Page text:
RNase R

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RNase R, or Ribonuclease R, is a 3'-->5' exoribonuclease, which belongs to the RNase II superfamily ,a group of enzymes that hydrolyze RNA in the 3' - 5' direction. RNase R has been shown to be involved in selective mRNA degradation, particularly of non stop mRNAs in bacteria.[1][2] RNase R has homologues in many other organisms.

When a part of another larger protein has a domain that is very similar to RNase R, this is called an RNase R domain.

Role in trans-translation and ribosomal quality control[edit]

RNase R ensures translation accuracy, correct rRNA maturation and elimination of abnormal rRNAs, and is employed by the trans-translation system to break down damaged mRNAs.[3]

In Escherichia coli, RNase R is a 92 kD protein, with the characteristic capacity to degrade structured RNA substrates without displaying sequence specificity. Therefore, RNase R acts over a range of substrates, such as, ribosomal, transfer, messenger and small non-coding RNAs. RNase R is associated with ribonucleoprotein complex that contains tmRNA and SmpB, and is involved in the development of tmRNA under cold-shock.[3]

RNase R is also associated with ribosomes and participates in rRNA, or ribosomal RNA, quality control processes. RNase R has an in vitro affinity for rRNA. In several rRNA quality control pathways, RNase R behaves as a mainfactor by enhancing the removal of faulty rRNA molecules. This protein is also critical for handling rRNA precursors and for observing the ribosome integrity.[3]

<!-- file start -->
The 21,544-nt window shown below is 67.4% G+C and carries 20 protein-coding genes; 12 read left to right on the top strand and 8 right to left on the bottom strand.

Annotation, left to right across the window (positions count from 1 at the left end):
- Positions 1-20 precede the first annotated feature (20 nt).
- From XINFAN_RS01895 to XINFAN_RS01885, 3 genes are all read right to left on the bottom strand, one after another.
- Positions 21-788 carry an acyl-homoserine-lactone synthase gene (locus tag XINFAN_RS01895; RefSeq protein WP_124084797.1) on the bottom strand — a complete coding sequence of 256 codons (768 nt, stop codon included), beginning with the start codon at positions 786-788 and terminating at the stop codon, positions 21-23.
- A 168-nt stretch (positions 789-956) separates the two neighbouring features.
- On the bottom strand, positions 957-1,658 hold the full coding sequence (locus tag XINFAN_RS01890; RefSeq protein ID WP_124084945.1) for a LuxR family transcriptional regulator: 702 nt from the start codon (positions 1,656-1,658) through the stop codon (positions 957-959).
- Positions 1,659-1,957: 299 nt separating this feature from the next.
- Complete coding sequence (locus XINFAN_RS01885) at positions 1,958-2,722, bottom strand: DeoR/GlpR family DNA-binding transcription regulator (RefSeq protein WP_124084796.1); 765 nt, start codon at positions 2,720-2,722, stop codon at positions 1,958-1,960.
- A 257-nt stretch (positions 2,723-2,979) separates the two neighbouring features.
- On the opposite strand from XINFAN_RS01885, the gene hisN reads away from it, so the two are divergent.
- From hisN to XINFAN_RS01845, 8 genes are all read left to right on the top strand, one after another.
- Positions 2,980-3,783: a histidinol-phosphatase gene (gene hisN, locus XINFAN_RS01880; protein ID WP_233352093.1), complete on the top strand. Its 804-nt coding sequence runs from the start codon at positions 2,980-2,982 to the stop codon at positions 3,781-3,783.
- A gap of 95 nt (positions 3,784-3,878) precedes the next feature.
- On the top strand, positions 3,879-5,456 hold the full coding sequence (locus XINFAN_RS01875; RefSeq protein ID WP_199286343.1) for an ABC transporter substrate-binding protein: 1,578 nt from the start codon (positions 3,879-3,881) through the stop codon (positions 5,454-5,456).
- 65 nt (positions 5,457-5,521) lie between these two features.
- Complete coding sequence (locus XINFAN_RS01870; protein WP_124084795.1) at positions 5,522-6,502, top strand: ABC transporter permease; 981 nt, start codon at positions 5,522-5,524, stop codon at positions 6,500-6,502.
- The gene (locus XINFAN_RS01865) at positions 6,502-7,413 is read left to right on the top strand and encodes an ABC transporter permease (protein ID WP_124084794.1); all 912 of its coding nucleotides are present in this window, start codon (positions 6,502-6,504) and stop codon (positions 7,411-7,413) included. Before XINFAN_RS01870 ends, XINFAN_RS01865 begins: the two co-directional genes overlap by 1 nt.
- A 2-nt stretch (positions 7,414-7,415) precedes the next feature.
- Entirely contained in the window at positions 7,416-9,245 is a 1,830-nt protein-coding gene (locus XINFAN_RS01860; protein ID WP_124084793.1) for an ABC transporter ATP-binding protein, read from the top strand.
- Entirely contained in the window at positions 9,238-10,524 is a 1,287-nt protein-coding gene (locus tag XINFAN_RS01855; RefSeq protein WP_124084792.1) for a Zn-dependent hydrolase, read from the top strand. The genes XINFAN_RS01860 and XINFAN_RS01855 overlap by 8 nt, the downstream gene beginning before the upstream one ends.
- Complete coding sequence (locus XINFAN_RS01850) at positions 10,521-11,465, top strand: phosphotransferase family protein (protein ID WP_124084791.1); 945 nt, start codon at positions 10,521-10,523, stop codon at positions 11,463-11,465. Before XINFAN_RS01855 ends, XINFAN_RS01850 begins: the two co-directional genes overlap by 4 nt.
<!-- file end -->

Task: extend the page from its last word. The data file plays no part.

RNA digestion[edit]

RNase R has two cold shock domains, an RNase catalytic domain, an S1 domain and a basic domain.[4]

Overabundance of RNase R in a cell are harmful since RNase R is more active and more effective in breaking down RNAs than the other bacterial exoribonucleases, such as RNase II.[5] Besides the substrate RNAs that construct double-stranded RNA with 3' overhangs shorter than seven nucleotides, RNase R can degrade all linear RNAs.[6]For the methodical digestion of eukaryotic linear RNAs, RNase R is a good 3' to 5' exoribonuclease but there are infrequent cases of RNase R resistance. Since mRNAs are not chemically protected at their 3' ends, unlike the protection provided at their 5' ends by the cap structure, RNase R successfully degrades linear mRNAs from their unprotected 3' ends.[4]

References[edit]

  1. ^ Cheng ZF, Deutscher MP (January 2005). "An important role for RNase R in mRNA decay". Molecular Cell. 17 (2): 313–8. doi:10.1016/j.molcel.2004.11.048. PMID 15664199. 
  2. ^ Venkataraman K, Guja KE, Garcia-Diaz M, Karzai AW (2014). "Non-stop mRNA decay: a special attribute of trans-translation mediated ribosome rescue". Frontiers in Microbiology. 5: 93. doi:10.3389/fmicb.2014.00093. PMC 3949413Freely accessible. PMID 24653719. 
  3. ^ a b c Domingues S, Moreira RN, Andrade JM, Dos Santos RF, Bárria C, Viegas SC, Arraiano CM (July 2015). "The role of RNase R in trans-translation and ribosomal quality control". Biochimie. 114: 113–8. doi:10.1016/j.biochi.2014.12.012. PMID 25542646. 
  4. ^ a b Suzuki H, Tsukahara T (May 2014). "A view of pre-mRNA splicing from RNase R resistant RNAs". International Journal of Molecular Sciences. 15 (6): 9331–42. doi:10.3390/ijms15069331. PMC 4100097Freely accessible. PMID 24865493. 
  5. ^ Cheng ZF, Deutscher MP (June 2002). "Purification and characterization of the Escherichia coli exoribonuclease RNase R. Comparison with RNase II". The Journal of Biological Chemistry. 277 (24): 21624–9. doi:10.1074/jbc.M202942200. PMID 11948193. 
  6. ^ Vincent HA, Deutscher MP (October 2006). "Substrate recognition and catalysis by the exoribonuclease RNase R". The Journal of Biological Chemistry. 281 (40): 29769–75. doi:10.1074/jbc.M606744200. PMID 16893880.